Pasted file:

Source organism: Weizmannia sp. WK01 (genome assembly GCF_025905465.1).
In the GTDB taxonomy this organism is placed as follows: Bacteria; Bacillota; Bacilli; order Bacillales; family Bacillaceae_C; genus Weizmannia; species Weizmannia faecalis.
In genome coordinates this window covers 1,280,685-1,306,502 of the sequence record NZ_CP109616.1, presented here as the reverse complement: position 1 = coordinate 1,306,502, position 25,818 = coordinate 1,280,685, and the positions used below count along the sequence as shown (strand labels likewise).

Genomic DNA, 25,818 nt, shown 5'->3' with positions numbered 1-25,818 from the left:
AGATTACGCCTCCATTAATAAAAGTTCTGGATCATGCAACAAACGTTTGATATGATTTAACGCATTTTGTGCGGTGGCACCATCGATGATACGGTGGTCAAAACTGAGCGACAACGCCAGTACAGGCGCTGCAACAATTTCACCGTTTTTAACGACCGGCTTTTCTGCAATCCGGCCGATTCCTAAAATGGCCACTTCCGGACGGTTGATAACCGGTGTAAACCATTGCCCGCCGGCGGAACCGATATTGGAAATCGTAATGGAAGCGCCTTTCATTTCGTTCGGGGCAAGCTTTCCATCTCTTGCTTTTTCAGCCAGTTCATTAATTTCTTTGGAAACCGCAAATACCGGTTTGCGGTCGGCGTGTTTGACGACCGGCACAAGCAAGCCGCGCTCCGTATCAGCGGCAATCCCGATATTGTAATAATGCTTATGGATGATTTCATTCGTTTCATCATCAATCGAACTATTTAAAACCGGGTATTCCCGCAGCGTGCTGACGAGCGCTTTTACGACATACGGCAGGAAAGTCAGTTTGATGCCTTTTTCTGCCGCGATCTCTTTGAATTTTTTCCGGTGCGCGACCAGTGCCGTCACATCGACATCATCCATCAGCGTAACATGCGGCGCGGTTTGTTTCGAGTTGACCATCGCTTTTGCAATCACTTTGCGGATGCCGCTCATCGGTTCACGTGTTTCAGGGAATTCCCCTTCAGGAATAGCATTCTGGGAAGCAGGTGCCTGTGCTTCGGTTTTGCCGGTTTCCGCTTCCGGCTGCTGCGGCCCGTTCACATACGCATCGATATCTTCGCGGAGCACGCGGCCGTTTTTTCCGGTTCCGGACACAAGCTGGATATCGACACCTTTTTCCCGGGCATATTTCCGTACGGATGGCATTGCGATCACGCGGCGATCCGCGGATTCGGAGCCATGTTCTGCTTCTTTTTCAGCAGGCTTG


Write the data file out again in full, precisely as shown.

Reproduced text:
Source organism: Weizmannia sp. WK01 (genome assembly GCF_025905465.1).
In the GTDB taxonomy this organism is placed as follows: Bacteria; Bacillota; Bacilli; order Bacillales; family Bacillaceae_C; genus Weizmannia; species Weizmannia faecalis.
In genome coordinates this window covers 1,280,685-1,306,502 of the sequence record NZ_CP109616.1, presented here as the reverse complement: position 1 = coordinate 1,306,502, position 25,818 = coordinate 1,280,685, and the positions used below count along the sequence as shown (strand labels likewise).

Genomic DNA, 25,818 nt, shown 5'->3' with positions numbered 1-25,818 from the left:
AGATTACGCCTCCATTAATAAAAGTTCTGGATCATGCAACAAACGTTTGATATGATTTAACGCATTTTGTGCGGTGGCACCATCGATGATACGGTGGTCAAAACTGAGCGACAACGCCAGTACAGGCGCTGCAACAATTTCACCGTTTTTAACGACCGGCTTTTCTGCAATCCGGCCGATTCCTAAAATGGCCACTTCCGGACGGTTGATAACCGGTGTAAACCATTGCCCGCCGGCGGAACCGATATTGGAAATCGTAATGGAAGCGCCTTTCATTTCGTTCGGGGCAAGCTTTCCATCTCTTGCTTTTTCAGCCAGTTCATTAATTTCTTTGGAAACCGCAAATACCGGTTTGCGGTCGGCGTGTTTGACGACCGGCACAAGCAAGCCGCGCTCCGTATCAGCGGCAATCCCGATATTGTAATAATGCTTATGGATGATTTCATTCGTTTCATCATCAATCGAACTATTTAAAACCGGGTATTCCCGCAGCGTGCTGACGAGCGCTTTTACGACATACGGCAGGAAAGTCAGTTTGATGCCTTTTTCTGCCGCGATCTCTTTGAATTTTTTCCGGTGCGCGACCAGTGCCGTCACATCGACATCATCCATCAGCGTAACATGCGGCGCGGTTTGTTTCGAGTTGACCATCGCTTTTGCAATCACTTTGCGGATGCCGCTCATCGGTTCACGTGTTTCAGGGAATTCCCCTTCAGGAATAGCATTCTGGGAAGCAGGTGCCTGTGCTTCGGTTTTGCCGGTTTCCGCTTCCGGCTGCTGCGGCCCGTTCACATACGCATCGATATCTTCGCGGAGCACGCGGCCGTTTTTTCCGGTTCCGGACACAAGCTGGATATCGACACCTTTTTCCCGGGCATATTTCCGTACGGATGGCATTGCGATCACGCGGCGATCCGCGGATTCGGAGCCATGTTCTGCTTCTTTTTCAGCAGGCTTG